The experience in Norway reinforced the value of networking. In my class of about 20 students, we had representation from Palestine, Ethiopia, Ghana, Denmark, Norway, Uganda, Pakistan, German, Brazil and Nepal. Some of the journalists, especially those from Europe, could not believe our stories of Ugandan police using teargas and clubs to stop members of the press from doing their work. Such Police brutality does not happen in many developed countries. In Norway, it’s rare to see a demonstration and when it occurs, the participants are escorted peacefully away by unarmed police officers. I learned that in Norway, Germany and Denmark, journalists are valued and paid well.
Through the Christian-based NLA University College, I saw a commonality with UCU in how belief in God was incorporated into the curriculum. Many people in Norway go to Church every Sunday and attend evening prayers and other fellowships. I attended many of the church services and evening fellowships in Kristiansand. I was treated the same way Jesus did to participants at the wedding in Cana. However, I saw the growing trend of fewer young people in churches.
I was impressed with how the materialistically wealthy in Norway helped poor migrants by sharing food and clothes with them. As a result there are usually no people sleeping on empty stomachs.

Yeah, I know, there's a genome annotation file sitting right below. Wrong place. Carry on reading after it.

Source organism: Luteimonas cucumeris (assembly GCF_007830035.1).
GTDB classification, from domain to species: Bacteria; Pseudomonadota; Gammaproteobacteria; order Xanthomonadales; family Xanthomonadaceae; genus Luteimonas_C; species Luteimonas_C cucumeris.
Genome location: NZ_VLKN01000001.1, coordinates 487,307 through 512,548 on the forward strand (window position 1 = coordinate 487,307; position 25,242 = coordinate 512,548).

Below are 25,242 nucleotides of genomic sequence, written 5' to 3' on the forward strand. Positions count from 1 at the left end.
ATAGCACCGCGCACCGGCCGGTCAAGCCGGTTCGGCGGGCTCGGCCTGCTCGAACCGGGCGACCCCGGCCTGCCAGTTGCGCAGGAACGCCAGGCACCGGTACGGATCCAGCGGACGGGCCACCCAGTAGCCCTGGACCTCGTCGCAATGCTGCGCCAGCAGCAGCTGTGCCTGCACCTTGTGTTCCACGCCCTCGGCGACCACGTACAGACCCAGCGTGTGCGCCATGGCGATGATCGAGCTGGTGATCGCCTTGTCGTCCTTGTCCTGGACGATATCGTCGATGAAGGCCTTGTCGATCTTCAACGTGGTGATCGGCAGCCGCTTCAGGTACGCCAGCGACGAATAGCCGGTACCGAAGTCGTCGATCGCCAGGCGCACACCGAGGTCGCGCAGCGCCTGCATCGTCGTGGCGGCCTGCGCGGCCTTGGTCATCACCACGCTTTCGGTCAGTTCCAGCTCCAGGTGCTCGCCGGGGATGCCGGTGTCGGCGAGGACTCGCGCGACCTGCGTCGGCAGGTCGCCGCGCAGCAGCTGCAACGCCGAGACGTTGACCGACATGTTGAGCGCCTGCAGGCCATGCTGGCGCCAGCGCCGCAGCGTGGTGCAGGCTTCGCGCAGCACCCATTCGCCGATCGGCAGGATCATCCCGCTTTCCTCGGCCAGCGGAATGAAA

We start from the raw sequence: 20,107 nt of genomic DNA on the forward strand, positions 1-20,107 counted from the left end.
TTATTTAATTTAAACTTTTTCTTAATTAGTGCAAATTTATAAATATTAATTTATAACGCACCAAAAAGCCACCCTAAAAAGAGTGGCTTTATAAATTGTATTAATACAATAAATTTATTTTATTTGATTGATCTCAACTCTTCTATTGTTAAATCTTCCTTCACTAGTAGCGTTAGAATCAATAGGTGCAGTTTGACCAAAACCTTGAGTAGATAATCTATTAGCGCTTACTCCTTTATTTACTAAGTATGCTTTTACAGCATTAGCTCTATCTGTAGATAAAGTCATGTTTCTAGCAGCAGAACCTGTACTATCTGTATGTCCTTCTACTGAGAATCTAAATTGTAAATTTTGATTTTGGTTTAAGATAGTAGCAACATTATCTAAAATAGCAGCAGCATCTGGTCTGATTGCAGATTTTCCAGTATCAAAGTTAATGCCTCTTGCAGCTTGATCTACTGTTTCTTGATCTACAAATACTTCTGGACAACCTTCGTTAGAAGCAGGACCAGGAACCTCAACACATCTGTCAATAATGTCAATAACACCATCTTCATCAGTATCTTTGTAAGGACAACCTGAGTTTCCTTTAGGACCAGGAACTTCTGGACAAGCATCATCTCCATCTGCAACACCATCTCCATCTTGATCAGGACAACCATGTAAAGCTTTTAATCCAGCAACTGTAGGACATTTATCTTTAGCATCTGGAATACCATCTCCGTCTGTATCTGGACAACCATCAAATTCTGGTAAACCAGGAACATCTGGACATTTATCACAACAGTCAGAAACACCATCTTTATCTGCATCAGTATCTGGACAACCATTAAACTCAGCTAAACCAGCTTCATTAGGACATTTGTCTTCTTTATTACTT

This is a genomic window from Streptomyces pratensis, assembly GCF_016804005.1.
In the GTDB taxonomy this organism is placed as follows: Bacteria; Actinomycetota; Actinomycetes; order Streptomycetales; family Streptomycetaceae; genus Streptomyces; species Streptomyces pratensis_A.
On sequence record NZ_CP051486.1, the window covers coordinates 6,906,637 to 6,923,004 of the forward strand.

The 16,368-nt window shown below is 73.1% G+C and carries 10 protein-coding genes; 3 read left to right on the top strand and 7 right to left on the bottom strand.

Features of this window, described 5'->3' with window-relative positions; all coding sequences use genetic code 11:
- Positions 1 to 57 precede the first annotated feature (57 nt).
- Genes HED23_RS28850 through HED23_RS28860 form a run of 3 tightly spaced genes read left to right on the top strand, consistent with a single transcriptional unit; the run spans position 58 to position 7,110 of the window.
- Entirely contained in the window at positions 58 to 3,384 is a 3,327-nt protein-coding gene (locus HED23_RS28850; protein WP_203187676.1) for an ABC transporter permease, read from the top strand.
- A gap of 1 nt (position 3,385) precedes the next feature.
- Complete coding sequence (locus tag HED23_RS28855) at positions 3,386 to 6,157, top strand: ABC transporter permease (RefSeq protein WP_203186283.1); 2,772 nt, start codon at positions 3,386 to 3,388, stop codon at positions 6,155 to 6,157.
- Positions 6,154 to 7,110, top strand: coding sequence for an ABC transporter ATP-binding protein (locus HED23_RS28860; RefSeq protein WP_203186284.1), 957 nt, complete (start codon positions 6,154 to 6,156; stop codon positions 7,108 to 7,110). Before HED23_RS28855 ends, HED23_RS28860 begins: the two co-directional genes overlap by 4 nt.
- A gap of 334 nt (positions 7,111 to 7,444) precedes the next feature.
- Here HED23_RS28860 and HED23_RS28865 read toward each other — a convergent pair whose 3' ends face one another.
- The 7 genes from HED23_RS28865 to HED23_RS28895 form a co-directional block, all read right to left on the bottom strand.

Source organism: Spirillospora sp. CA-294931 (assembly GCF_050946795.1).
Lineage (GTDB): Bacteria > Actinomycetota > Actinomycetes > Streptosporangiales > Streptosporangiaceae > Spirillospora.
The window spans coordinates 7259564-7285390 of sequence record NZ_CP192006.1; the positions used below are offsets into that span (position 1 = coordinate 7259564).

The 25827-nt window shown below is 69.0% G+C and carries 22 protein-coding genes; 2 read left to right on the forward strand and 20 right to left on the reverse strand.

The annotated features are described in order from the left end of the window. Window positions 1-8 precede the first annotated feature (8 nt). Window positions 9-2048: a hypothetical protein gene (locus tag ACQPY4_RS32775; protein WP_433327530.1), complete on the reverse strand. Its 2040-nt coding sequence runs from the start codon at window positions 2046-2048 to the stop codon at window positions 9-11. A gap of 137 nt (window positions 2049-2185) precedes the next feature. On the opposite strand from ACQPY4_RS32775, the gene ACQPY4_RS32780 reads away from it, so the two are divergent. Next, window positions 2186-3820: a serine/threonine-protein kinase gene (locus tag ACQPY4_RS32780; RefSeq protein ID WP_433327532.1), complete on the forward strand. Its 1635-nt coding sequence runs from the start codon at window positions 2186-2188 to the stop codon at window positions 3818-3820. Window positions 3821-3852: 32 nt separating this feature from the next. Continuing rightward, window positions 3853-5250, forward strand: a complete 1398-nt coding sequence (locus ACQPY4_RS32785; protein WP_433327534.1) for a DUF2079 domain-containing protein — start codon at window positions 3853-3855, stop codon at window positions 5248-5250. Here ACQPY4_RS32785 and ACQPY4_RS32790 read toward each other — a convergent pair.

In addition to growing me, the Norwegian grant under NORHED helped UCU establish and run an MA Program in Journalism and Media Studies and another one in Strategic Communication (supported by NLA University College and the University of KwaZulu-Natal). The benefits for UCU involved sponsorship of five PhD students, four “post-docs” and six student exchange visits as well as engagement in four international conferences in Africa and Europe and procurement of books and equipment. The five PhD candidates completed their studies on time at the University of KwaZulu-Natal, and four of the six MA students have graduated.
For the Norwegian government that funded my trip and MA studies, I am highly indebted and aspire to gain more knowledge and experience if selected for the 2022 doctoral program.
Countries in what is known as African Great Lakes (Victoria, Malawi, Tanganyika) have a scarcity of doctoral programs. The Norwegian program will help fill that gap for higher education at UCU and the region. The doctoral program, like all the other projects under the NORHED II UCU grant, will run on the theme, Preparing Media Practitioners for a Resilient Media in Eastern Africa. The goal is to produce a better-qualified workforce that can contribute to democratization. Other goals are improving the quality of media and communication education; enhancing the competence of academic staff; and improving gender balance and making the learning environment more inclusive.
UCU will reach out to the university in Rwanda to help start the first local MA program in Media and Communication Studies. To achieve all the goals, partner universities also intend to optimize research and dissemination of findings on the continent and have already marked out three thematic research areas for focus: Media, Democracy and Development in East Africa; Media, gender, identity and participation; and the changing role of the media in crisis.